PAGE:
The Holstee Manifesto

This one's been posted by bikers over and over again..

The Holstee Manifesto - click to go to their website

Ten Keys To Distance Running Success by Wednesday Night Runners' Coach

Sometimes people ask me what my weekly training workouts are like and how they can use it to become fast runners... well they're barking up the wrong tree because 1. I'm not fast, so I think I'm not a credible source of that info 2. I'm a jogger and joggers don't get high mileage 3. I'm an ectomorph and guys like me are just light as a feather so I have no idea what it feels like to be in a normal body weight 4. Maybe I just don't like to share my secret ha!  until now 
- Click on to this website for some REAL training tips

P.S. - I see a lot of runners training for a marathon nowadays and rightfully so as they are about to take on some marathons in the near future. And most if not all want a relatively fast time as I imagine. But here's the thing, if you really want to become a fast marathoner maybe you should start to become a fast runner first regardless of distance; 3k, 5k, 10k, just saying if you can't run a fast 5k how can you expect to run a fast Mary?

Running: So You Think You Look Fast... Think Again

I know you can run hard, I do too. Did the thought that you're running fast come to you when you felt the rush and the gust of the wind just hitting harder and harder? Of course you did, or at least I did. But did you think for a sec  that you looked really fast out there on the road as you're about to smash your old P.R.? Um, I guess so... or not.

runner's heart

On the first leg of the National Age Group Triathlon 2013 I was on my way to set a P.R. and the run leg was going okay even with the blisters on both feet, but out there on the run route I noticed that however fast I thought I was running I didn't look fast (it was a sub 45 minute 10K) and there's only one guy who looked like he was really running as opposed to us just jogging. That guy got a run split of 36 minutes! Whoa! He really ran. So I looked up some video clips of running and found out that most of us looked quite slow, my smashing performance looked even more disgustingly slow, aggh - not that there's something wrong about it though. Maybe it was the video capture playing games on me :) ... nahh.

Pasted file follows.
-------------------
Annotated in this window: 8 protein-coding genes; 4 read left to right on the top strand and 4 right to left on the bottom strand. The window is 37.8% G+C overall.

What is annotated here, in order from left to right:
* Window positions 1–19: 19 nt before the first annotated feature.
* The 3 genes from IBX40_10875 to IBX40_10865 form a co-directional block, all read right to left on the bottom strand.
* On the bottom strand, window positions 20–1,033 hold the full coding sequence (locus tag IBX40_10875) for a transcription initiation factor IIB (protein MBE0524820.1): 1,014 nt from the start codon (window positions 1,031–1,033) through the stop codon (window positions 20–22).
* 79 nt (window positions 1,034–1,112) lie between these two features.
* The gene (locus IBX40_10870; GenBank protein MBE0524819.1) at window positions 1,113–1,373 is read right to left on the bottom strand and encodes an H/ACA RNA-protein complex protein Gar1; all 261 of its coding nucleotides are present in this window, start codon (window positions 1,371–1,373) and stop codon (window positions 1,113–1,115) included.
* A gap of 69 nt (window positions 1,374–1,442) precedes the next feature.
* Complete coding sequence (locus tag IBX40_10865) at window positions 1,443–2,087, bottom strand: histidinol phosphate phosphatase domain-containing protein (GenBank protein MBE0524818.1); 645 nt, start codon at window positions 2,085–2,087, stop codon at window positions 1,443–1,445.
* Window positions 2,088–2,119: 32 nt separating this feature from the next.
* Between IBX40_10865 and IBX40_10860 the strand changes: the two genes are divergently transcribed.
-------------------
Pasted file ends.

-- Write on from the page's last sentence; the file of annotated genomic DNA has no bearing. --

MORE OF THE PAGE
On my last fun run I already knew this all too well and again I definitely looked slow in fifth place, even the runner up with his low bounce technique looked incredibly slow in a 38 minute 10k performance. So was there someone out there who looked fast? Yes and he was the only one, and he finished in 35 minutes. I saw him running after the turn around points and he did look the part, I mean he looked quite fast.

So if you're a running enthusiast and think you look like you're running fast, maybe you should think again or better yet record your running powers in action. You'll be amazed... reality vs. expectation, you be the judge. :)

Audax 200km Brevet Ride - Subic to Masinloc and Back

Saturday, October 4, 2014 5a.m.

CLICK HERE for My Audax 200 Exprience
CLICK HERE for My experience on Audax 300
CLICK HERE for My Audax 400 Experience

this is what I gathered from their site: Audax 200 ride Info

Audax 200km Brevet Ride

For those who will be doing the 200km Audax Brevet Ride on October 4, please see details below:

4:00am - onsite registration (lobby of Mango Valley 1 along Dewey St.)
5:00am - start of the 200km ride
8:35am - close of the 1st checkpoint (yellow station at Cabangan)
11:58am - close of the 2nd checkpoint (turnaround point at Total Station in Masinloc)
3:21pm - close of the 3rd checkpoint (yellow gas station at Cabangan)
6:30pm - close of the 200km Audax Ride

Things to do prior to the ride:
1) Read the Audax Ride Rules.
2) Have the proper bike lighting just in case you're still pedalling in the dark
3) Ensure you can be self-sufficient on the road with enough cash, your mobile phone, route map, cue sheet, inner tubes, repair kit, pump, food, energy bars, etc.
4) Take note of the cut-off time for each checkpoint.  We will be very strict about this.  All control point vehicles will return to Subic after the cut-off times.
5) Relax and get plenty of rest